Syrian President Bashar al-Assad has finally made a move toward ending the burgeoning civil war there, approving a draft of a new constitution geared toward political pluralism and scheduling a national referendum for it on Feb. 26. But even as he made political overtures, government forces continued to barrage opposition cities such as Homs, and CNN reports Syrians are bracing for "full-blown war."
The new constitution removes a key clause that stipulates the Baath party is the "leader of state and society," and in a somewhat remarkable proposition in the increasingly war-torn country, it'll go to a national vote in just 11 days. According to CBS, "presidential sources say Assad, who met this week with the newly-established 29-member constitutional charter committee, 'wanted the people to have their say on this move, the first step on a democratic Syria,' with a simple 'yes-no' vote."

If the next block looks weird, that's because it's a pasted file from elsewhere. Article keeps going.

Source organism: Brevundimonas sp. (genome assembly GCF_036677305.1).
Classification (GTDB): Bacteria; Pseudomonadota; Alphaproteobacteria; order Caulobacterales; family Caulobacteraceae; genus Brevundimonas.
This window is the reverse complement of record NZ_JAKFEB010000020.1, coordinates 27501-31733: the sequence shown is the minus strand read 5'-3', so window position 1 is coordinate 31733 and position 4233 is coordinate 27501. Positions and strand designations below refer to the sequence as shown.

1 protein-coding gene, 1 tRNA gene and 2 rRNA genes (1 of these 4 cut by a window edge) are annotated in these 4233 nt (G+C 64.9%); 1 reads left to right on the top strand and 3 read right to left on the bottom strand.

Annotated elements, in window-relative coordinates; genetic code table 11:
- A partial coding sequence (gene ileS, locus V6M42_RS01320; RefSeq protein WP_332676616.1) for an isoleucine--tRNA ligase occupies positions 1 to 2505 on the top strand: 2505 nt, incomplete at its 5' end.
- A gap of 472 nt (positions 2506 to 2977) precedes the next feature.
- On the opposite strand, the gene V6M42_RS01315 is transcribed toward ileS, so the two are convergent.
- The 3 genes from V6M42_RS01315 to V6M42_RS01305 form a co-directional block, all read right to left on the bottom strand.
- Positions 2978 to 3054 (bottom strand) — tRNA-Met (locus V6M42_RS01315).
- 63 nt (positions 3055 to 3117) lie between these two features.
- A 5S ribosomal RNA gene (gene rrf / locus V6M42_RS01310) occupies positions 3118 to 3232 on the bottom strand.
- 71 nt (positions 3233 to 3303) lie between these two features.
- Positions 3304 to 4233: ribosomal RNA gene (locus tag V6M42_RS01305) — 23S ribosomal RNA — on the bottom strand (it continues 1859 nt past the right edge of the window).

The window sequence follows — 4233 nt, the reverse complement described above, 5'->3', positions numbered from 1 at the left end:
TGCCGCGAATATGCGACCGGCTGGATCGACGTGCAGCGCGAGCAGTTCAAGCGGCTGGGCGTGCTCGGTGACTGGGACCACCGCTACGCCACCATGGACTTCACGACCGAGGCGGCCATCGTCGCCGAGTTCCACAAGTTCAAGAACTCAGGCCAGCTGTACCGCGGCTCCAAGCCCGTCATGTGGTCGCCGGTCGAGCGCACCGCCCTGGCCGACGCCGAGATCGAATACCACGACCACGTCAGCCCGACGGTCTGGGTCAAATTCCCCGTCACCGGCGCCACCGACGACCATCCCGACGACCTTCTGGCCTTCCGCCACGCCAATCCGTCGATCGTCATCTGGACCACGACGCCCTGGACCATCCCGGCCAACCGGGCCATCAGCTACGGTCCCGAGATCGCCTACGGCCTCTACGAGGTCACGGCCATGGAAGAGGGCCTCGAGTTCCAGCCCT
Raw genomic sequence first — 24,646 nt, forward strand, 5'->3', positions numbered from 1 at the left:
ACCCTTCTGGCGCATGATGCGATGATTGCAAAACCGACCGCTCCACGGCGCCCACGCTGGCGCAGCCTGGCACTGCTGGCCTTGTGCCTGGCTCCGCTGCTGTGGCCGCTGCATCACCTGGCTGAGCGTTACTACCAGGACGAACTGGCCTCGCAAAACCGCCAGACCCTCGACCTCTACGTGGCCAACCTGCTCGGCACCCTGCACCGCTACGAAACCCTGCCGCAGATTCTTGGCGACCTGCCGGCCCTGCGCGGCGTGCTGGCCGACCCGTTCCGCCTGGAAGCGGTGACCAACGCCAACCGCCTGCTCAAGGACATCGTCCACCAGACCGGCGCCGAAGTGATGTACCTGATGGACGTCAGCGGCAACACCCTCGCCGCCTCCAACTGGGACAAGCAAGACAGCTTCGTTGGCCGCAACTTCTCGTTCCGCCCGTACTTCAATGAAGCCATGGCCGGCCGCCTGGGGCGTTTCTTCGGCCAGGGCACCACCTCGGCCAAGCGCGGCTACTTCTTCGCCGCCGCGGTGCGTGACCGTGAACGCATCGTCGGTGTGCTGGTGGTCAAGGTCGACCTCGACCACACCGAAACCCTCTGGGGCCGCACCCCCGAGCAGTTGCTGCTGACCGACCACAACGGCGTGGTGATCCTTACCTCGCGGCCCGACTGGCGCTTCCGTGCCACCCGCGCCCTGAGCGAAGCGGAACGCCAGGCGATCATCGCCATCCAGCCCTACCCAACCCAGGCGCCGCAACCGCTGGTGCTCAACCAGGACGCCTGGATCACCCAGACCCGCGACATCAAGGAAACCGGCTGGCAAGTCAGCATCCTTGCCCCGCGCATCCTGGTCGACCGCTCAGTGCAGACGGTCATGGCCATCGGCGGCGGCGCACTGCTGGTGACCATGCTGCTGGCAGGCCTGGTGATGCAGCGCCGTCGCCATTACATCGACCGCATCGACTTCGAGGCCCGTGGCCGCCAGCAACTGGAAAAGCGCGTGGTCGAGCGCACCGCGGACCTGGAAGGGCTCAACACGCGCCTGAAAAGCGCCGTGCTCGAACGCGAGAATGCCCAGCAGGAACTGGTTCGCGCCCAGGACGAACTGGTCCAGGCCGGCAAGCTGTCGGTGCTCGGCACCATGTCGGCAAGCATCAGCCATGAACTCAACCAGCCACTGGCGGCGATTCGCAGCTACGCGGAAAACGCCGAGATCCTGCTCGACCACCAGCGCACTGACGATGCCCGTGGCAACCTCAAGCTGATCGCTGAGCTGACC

But even as the government promised a constitutional referendum, violence persisted, with CNN reporting amid explosions and machine gun fire from Homs that, "opposition activists say government forces are set on flattening every neighborhood that might hold dissidents calling for the ouster of Syrian President Bashar al-Assad." We have to wonder how seriously those activists and dissidents will take a vote offered by the government now reportedly trying to kill them.
This article is from the archive of our partner The Wire.
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